Last year, Utah’s only north-south interstate was modernized using a technique that saved money that was spent on roads and bridges elsewhere in the state: concrete pavement preservation (CPP) with transverse dowel bars.
The 15-mile stretch of Interstate 15 ranged in age from about 20 to more than 35 years old but was in good enough condition to save. Built before transverse dowel bars in new pavements became standard practice, the pavement was faulting, or “thumping,” which produced a rough ride.
The Utah DOT (UDOT) included dowel bar retrofit in the rehabilitation because the aggregate interlock that had originally provided load-transfer capability between slabs was worn away. The bars were needed to reestablish load transfer at the joints.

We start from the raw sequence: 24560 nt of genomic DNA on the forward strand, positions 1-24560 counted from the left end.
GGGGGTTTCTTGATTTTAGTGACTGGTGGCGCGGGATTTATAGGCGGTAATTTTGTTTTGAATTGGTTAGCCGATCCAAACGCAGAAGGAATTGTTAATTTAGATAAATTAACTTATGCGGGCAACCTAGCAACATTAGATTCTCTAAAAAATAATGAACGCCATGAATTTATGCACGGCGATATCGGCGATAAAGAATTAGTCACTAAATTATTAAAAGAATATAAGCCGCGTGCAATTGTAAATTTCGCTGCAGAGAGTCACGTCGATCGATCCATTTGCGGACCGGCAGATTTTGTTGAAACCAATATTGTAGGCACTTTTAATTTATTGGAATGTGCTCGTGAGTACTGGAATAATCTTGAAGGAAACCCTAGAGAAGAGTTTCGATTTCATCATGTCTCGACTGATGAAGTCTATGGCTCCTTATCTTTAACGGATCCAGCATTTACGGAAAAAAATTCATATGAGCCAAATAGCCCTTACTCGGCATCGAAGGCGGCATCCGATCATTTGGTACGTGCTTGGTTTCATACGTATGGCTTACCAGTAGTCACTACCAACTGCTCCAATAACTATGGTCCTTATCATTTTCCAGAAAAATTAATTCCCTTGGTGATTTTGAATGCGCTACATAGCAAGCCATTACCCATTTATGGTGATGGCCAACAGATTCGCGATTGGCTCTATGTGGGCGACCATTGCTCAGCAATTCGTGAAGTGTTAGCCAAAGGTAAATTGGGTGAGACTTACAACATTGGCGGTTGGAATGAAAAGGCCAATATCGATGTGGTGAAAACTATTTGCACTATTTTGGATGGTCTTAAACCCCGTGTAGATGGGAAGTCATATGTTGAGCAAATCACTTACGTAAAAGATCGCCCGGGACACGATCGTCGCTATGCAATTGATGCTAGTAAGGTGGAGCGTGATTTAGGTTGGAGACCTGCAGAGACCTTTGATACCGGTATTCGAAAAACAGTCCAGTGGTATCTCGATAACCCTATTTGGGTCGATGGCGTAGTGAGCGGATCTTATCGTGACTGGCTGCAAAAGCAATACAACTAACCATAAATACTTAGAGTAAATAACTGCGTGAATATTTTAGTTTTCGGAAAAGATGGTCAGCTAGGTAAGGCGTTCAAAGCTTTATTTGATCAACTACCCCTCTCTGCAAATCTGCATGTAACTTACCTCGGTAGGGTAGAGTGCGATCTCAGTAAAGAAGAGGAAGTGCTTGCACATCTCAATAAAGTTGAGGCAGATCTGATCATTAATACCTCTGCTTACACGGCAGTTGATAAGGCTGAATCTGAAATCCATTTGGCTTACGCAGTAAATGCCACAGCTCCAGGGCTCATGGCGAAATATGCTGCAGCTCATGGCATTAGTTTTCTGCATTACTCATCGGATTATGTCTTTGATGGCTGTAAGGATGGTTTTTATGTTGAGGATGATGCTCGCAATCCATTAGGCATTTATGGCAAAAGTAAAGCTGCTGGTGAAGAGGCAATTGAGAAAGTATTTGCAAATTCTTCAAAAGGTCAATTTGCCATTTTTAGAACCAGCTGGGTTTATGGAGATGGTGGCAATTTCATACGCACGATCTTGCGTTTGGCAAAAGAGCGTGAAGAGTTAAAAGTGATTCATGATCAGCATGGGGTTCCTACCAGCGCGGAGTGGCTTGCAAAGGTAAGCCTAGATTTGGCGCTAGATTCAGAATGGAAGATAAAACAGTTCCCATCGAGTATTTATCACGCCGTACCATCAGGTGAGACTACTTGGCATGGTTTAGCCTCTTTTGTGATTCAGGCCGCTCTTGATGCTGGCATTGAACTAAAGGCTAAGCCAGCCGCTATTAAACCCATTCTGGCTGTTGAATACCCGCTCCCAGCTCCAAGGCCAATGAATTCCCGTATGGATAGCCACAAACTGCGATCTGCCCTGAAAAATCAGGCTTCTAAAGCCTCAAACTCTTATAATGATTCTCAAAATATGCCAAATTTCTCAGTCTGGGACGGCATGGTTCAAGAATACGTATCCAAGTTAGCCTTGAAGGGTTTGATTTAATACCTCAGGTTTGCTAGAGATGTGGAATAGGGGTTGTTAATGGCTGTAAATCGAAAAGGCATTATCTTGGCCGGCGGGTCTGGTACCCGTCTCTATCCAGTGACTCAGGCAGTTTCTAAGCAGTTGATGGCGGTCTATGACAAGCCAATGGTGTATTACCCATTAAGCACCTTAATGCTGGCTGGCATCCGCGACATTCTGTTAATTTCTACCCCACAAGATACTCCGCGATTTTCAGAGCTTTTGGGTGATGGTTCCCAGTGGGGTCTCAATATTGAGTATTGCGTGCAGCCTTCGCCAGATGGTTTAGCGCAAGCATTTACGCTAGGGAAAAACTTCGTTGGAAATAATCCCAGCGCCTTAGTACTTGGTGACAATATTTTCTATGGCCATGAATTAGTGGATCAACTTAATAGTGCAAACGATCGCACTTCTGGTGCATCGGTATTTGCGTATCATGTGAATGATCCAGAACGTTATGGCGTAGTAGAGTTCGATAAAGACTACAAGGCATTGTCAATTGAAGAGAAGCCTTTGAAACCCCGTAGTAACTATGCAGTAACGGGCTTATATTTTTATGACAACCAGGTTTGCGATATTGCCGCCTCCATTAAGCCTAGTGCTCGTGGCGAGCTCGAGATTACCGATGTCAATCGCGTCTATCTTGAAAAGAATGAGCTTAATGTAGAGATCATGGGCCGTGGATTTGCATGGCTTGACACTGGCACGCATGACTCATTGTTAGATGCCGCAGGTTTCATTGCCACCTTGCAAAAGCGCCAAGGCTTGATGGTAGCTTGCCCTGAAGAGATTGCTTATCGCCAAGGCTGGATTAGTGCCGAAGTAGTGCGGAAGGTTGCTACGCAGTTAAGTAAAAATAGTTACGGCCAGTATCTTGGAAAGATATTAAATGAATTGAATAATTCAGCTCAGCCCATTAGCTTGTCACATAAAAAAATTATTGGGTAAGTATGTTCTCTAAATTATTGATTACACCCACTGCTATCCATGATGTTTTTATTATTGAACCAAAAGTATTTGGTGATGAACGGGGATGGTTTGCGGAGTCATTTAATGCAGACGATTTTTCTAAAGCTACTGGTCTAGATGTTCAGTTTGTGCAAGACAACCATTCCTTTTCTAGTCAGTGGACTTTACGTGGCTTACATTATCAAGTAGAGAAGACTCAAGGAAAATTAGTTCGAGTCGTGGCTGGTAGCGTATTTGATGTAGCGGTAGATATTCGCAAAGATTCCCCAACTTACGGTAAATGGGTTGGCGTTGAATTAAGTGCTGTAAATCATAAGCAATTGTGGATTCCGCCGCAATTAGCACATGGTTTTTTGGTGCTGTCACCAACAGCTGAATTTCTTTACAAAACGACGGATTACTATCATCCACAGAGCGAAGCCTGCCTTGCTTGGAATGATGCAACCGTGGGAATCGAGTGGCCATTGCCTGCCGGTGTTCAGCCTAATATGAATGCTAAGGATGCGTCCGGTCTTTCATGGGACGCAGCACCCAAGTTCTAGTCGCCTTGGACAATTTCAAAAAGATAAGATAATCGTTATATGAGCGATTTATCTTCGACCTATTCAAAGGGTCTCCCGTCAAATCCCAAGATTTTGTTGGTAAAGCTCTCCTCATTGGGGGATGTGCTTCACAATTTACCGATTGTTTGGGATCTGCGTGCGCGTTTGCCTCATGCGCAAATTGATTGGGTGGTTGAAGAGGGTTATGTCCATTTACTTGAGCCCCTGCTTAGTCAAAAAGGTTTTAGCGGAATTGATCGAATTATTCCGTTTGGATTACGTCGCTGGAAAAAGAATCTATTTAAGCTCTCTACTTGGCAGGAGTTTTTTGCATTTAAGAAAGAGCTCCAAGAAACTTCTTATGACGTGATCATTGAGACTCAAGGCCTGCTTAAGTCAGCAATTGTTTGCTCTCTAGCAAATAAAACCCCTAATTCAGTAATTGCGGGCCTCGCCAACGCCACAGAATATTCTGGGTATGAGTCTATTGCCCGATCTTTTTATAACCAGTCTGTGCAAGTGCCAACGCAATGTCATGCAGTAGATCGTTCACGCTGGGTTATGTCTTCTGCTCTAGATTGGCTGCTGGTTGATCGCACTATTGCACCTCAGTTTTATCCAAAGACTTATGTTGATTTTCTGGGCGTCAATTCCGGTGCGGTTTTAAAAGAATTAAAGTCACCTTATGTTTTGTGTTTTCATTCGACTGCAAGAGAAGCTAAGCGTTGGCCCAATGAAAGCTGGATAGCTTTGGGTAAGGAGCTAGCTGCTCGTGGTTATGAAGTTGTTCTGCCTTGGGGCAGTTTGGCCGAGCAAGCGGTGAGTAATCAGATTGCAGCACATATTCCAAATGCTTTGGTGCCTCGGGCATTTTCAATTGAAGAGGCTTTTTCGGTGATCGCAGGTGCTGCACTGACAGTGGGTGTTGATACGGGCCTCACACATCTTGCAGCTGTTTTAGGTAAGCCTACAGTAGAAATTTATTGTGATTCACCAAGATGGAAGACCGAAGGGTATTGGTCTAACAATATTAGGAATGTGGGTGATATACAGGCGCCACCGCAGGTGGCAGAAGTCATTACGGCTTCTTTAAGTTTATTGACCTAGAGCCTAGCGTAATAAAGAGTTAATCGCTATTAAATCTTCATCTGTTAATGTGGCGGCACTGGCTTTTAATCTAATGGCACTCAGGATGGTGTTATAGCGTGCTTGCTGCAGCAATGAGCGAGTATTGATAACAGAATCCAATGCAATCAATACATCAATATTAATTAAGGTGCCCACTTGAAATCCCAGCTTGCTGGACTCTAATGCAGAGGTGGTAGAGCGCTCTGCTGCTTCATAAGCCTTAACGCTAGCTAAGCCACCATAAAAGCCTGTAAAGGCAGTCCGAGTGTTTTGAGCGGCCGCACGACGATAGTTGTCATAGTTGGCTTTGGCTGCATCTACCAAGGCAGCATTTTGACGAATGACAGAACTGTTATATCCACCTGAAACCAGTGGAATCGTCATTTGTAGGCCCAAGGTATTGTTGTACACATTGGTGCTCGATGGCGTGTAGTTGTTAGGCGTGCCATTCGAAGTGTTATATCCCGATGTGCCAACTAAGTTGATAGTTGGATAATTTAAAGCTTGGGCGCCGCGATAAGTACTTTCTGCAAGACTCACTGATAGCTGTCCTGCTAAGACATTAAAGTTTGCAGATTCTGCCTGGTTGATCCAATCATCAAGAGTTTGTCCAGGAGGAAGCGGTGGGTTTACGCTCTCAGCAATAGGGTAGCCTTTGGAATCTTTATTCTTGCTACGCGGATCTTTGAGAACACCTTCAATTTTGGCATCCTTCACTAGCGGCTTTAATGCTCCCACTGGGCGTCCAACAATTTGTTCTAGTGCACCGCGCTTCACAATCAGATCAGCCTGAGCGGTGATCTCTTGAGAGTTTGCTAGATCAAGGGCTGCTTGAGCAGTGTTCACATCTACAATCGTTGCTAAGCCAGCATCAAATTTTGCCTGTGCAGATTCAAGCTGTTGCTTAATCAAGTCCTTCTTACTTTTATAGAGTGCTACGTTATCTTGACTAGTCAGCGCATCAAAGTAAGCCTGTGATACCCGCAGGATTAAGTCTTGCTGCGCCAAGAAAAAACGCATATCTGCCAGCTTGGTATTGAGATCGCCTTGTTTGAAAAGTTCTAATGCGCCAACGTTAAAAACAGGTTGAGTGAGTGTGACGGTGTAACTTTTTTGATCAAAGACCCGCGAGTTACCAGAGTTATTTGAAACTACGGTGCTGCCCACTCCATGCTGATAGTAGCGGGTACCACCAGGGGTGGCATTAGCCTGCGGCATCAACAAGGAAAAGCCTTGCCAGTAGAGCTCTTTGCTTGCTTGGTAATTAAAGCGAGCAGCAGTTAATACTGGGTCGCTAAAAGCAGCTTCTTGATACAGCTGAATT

The dowel bars used were epoxy-coated steel rods measuring 1½x18 inches and precoated with bond-breaking compound. Crews placed the bars in groups of three, one group under each wheel path, and spaced them 12 inches center-to-center. The project used 163,000 bars. Traffic was kept off of the surface until it reached a compressive strength of 3,000 psi.
Specifications unique to UDOT included removing the foam core board to a depth of 2 inches and resealing; Grinding was to begin within 10 working days of placement. Tests were performed on 24 retrofits selected by an agency engineer. Cores were taken to verify that concrete had been properly removed from the slots, the dowels properly placed, and that consolidation had been properly performed.